Probably a little more than a smack on the wrist and warning to not do it again.
The perps are probably organ donors now.Reply
It is very amusing to note that since the destruction of the USSR, thanks to the greatest American spy, Michael Gorbachev, the media, all belonging, directly or indirectly, to the United States of America, the new "evil», the "Black Beast" is now China.Reply
More beautiful American propaganda. As if in the United States of America, we weren't doing the same thing considering that this "country" (this big multinational) has for goal only to make always more money and whatever the consequences on the life of all form and natural wealth.
Greed is the second major mental illness, the first being lying. But since it is the rich who decide everything, who control everything, greed will never be considered a disease of the mind. Quite the contrary. In this unique world, the Capitalist, everything is done for the money.
Now if the human species were just a little smarter (its maximum is 1/10), say 1.5 / 10, they wouldn't need the money and there wouldn't be rich or poor.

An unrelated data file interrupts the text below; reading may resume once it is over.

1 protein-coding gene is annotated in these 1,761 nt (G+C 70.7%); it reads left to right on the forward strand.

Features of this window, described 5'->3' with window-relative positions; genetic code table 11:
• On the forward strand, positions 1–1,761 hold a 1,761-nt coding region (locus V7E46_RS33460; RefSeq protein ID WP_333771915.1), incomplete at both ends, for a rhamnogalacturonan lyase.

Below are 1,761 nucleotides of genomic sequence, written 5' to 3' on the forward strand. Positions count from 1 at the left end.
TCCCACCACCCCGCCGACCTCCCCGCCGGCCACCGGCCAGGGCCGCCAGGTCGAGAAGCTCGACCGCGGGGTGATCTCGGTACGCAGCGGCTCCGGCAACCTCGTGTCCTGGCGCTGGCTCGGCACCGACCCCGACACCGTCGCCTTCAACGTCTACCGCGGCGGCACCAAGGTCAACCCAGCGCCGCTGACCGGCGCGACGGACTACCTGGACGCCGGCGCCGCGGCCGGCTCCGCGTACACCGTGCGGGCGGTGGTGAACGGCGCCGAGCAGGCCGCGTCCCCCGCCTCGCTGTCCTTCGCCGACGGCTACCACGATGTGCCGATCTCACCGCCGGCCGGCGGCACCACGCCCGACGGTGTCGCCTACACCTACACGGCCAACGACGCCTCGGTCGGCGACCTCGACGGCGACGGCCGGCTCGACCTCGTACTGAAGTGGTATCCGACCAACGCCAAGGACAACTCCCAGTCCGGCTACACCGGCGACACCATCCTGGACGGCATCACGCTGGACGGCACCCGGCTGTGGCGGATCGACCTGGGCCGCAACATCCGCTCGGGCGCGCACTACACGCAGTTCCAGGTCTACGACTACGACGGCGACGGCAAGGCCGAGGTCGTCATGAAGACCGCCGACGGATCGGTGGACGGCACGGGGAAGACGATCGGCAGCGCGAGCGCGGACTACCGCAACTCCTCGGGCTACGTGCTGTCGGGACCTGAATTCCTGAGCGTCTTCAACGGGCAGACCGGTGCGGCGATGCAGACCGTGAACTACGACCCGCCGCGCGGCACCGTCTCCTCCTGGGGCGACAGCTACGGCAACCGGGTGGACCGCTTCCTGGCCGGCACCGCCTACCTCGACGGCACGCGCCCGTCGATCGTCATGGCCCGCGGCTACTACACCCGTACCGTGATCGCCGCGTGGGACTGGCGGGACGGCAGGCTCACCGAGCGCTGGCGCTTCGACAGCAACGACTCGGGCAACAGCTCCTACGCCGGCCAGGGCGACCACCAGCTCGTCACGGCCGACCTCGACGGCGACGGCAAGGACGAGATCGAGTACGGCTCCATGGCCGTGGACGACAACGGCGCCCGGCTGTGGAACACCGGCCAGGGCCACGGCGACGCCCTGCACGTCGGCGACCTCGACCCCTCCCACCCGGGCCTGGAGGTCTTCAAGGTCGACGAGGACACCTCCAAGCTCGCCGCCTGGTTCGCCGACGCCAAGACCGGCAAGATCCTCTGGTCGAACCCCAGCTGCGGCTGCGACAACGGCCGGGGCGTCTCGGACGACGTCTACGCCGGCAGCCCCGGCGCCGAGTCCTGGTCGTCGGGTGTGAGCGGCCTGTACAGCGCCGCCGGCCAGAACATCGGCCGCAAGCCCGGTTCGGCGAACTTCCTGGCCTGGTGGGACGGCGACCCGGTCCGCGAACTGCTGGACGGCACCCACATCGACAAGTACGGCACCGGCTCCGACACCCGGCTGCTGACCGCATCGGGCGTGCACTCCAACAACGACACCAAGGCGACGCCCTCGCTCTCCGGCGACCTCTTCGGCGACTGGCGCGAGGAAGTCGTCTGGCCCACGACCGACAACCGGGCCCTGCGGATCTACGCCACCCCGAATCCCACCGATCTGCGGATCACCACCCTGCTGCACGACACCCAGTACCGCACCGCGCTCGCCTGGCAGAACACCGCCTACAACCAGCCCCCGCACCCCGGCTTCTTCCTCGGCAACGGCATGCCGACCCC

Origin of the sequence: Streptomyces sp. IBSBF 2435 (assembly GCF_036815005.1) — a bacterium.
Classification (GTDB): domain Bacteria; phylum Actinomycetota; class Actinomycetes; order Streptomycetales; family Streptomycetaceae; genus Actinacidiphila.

But OK. Let’s continue in this wonderful world to “think” about only one thing: Money.
God of all humans.
Just name each mining computer UncleSam###Reply
So that when the Chinese authorities find it you can say the US did it.
It's not just "American propaganda", because also in Europe the China regime isn't exactly very popular.TinyFatMan said:. . . . . the new "evil», the "Black Beast" is now China.
More beautiful American propaganda.
TinyFatMan said:More beautiful American propagandagargoylenest said:Well, the USA NEED an "evil" country to point its finger at saying, "see how they steal territory? See how they bully weaker countries? See how they invest in weapons and military? See how they control their population? See how evil they are?!" All the while, doing exactly the same thing, and worse, for much longer.
OK....lets leave the political sniping out of this.
Continuance may result in things you do not want.
Grobe said:It's not just "American propaganda", because also in Europe the China regime isn't exactly very popular.